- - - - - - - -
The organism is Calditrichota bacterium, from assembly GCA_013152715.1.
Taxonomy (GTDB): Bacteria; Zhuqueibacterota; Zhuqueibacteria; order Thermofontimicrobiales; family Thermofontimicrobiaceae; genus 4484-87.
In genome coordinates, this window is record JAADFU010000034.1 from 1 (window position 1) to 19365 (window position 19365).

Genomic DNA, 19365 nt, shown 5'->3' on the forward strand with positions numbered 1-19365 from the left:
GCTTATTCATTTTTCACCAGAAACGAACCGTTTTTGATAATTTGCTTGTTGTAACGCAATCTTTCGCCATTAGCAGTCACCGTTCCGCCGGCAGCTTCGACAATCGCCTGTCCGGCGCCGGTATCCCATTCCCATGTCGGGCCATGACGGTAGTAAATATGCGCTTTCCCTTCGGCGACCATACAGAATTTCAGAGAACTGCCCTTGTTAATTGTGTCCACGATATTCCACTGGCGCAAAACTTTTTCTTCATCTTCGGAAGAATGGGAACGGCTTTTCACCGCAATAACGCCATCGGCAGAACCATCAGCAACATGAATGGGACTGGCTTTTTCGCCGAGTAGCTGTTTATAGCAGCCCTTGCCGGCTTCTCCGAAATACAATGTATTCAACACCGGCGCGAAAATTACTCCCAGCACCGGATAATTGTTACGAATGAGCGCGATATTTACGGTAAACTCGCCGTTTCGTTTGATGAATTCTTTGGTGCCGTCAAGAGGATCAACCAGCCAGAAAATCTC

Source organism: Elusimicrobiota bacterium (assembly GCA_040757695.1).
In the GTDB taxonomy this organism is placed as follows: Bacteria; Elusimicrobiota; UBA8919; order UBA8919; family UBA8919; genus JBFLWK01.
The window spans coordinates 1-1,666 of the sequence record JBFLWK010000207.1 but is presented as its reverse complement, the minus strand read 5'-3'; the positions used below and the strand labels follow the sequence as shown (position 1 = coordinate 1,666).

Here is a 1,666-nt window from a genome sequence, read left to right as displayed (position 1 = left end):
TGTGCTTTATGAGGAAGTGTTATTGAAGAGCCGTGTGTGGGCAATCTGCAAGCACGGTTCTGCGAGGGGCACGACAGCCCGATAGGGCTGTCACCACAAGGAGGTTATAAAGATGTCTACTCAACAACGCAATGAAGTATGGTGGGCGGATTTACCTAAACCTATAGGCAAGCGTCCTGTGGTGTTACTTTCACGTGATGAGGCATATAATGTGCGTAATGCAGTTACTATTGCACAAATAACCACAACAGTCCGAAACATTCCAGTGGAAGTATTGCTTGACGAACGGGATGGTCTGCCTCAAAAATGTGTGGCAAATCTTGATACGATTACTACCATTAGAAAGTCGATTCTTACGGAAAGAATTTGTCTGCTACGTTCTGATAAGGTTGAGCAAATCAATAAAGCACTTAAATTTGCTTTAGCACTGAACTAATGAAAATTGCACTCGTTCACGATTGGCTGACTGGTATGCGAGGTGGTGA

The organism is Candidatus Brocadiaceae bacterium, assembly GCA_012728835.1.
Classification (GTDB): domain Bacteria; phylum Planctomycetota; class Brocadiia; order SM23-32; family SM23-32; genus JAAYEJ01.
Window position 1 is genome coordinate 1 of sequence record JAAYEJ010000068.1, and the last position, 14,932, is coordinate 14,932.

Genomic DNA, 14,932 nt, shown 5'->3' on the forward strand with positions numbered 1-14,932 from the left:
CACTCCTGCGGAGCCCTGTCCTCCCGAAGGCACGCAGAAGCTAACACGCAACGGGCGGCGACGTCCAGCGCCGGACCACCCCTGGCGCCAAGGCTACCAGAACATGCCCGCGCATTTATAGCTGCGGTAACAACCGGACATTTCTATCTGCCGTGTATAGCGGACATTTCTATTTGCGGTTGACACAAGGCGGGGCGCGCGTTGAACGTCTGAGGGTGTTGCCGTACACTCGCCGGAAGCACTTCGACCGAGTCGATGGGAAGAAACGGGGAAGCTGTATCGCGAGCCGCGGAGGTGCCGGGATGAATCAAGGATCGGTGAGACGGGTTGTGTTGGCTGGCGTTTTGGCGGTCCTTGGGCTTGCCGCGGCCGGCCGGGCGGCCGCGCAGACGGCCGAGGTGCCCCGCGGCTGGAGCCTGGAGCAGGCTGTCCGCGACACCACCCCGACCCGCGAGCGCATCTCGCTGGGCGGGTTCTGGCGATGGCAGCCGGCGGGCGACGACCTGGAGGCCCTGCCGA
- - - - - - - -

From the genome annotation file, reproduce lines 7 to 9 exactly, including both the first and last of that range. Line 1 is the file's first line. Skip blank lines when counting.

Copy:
In the GTDB taxonomy this organism is placed as follows: Bacteria; Elusimicrobiota; UBA8919; order UBA8919; family UBA8919; genus JBFLWK01.
The window spans coordinates 1-1,666 of the sequence record JBFLWK010000207.1 but is presented as its reverse complement, the minus strand read 5'-3'; the positions used below and the strand labels follow the sequence as shown (position 1 = coordinate 1,666).

Here is a 1,666-nt window from a genome sequence, read left to right as displayed (position 1 = left end):